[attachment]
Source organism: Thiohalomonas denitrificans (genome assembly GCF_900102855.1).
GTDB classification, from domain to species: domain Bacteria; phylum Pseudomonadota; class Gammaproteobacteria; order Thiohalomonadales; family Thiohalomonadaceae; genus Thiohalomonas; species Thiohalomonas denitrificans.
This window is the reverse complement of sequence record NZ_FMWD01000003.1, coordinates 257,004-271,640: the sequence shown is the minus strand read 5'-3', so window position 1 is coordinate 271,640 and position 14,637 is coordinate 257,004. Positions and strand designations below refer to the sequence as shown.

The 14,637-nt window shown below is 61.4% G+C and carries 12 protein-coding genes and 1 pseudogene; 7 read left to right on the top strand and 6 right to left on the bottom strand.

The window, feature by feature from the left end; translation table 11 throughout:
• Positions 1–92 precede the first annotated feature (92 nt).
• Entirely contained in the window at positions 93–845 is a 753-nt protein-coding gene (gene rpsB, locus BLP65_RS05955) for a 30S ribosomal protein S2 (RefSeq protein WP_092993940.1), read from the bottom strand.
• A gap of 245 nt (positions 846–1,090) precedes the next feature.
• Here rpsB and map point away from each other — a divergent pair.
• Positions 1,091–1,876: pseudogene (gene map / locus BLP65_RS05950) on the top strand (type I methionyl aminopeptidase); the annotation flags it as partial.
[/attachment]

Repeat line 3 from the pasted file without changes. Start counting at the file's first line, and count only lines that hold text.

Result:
This window is the reverse complement of sequence record NZ_FMWD01000003.1, coordinates 257,004-271,640: the sequence shown is the minus strand read 5'-3', so window position 1 is coordinate 271,640 and position 14,637 is coordinate 257,004. Positions and strand designations below refer to the sequence as shown.